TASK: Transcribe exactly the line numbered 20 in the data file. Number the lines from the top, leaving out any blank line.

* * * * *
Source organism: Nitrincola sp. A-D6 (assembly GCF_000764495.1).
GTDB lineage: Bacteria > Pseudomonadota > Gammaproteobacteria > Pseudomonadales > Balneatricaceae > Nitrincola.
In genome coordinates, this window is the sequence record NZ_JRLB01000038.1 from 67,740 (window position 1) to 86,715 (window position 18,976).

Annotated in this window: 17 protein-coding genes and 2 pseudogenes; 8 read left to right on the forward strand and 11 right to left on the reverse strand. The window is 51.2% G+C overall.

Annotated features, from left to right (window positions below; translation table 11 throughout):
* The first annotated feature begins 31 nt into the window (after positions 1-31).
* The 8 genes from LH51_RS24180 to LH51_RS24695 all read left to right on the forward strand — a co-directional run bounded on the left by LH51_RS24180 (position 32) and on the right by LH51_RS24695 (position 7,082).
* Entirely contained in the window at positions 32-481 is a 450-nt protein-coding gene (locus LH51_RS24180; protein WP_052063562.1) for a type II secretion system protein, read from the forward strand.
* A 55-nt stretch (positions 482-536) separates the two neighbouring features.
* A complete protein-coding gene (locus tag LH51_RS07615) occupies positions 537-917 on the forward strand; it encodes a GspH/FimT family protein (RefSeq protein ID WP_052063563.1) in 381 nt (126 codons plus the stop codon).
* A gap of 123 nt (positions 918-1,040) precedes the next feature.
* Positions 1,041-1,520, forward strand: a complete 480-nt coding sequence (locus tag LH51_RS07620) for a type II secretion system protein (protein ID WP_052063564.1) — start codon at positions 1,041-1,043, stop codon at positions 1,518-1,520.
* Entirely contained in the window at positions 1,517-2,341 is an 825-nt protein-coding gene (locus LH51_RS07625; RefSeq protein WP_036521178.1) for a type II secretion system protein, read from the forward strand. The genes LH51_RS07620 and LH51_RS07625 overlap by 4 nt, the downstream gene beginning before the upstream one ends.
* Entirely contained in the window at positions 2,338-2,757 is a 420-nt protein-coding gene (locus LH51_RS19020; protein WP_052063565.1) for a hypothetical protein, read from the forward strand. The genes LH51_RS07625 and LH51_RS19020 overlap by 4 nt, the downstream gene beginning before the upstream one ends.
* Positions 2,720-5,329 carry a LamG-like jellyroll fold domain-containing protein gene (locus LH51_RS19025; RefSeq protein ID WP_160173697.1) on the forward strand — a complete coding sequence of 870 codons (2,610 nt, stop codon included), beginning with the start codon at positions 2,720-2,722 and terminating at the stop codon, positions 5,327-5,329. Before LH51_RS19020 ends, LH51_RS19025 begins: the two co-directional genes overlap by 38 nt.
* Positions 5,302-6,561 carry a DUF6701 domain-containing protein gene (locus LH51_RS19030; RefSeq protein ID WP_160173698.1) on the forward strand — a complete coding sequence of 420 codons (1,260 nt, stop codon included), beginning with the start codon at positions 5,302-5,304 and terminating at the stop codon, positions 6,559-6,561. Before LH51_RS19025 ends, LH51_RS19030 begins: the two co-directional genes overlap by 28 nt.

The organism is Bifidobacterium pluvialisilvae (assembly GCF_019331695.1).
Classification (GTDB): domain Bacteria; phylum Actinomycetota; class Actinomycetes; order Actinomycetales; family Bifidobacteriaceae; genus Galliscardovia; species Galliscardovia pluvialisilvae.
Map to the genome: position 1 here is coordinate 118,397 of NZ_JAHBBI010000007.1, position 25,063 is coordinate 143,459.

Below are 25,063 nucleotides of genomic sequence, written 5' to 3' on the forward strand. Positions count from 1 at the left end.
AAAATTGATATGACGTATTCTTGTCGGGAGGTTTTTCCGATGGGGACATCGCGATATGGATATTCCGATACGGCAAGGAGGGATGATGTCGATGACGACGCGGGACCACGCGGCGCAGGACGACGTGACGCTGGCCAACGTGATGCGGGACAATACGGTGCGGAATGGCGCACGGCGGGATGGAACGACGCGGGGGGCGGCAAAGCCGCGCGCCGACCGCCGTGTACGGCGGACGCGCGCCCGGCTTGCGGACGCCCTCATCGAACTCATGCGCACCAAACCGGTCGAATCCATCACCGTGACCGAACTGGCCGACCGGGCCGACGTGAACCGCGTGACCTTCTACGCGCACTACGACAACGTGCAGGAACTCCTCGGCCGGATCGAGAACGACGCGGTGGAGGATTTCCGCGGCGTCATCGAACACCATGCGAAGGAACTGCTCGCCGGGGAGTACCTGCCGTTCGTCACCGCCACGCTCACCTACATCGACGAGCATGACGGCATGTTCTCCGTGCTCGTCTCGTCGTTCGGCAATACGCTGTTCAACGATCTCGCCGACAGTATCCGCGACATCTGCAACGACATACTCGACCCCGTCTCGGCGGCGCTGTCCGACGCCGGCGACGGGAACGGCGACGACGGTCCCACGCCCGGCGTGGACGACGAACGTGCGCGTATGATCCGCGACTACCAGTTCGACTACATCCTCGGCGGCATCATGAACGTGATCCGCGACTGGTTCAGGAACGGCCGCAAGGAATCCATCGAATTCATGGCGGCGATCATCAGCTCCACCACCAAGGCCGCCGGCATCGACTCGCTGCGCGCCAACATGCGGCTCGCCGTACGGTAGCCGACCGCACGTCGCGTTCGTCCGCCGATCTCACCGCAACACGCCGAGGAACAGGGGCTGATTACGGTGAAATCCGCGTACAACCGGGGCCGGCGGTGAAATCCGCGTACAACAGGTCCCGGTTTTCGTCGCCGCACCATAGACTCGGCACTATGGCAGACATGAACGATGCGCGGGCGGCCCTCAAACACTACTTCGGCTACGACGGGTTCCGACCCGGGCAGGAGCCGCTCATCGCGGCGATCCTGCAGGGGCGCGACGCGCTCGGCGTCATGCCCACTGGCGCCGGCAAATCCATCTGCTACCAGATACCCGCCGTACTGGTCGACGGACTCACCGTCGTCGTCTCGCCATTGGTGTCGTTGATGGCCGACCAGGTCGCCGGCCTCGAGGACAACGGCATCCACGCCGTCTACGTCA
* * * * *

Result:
Below are 25,063 nucleotides of genomic sequence, written 5' to 3' on the forward strand. Positions count from 1 at the left end.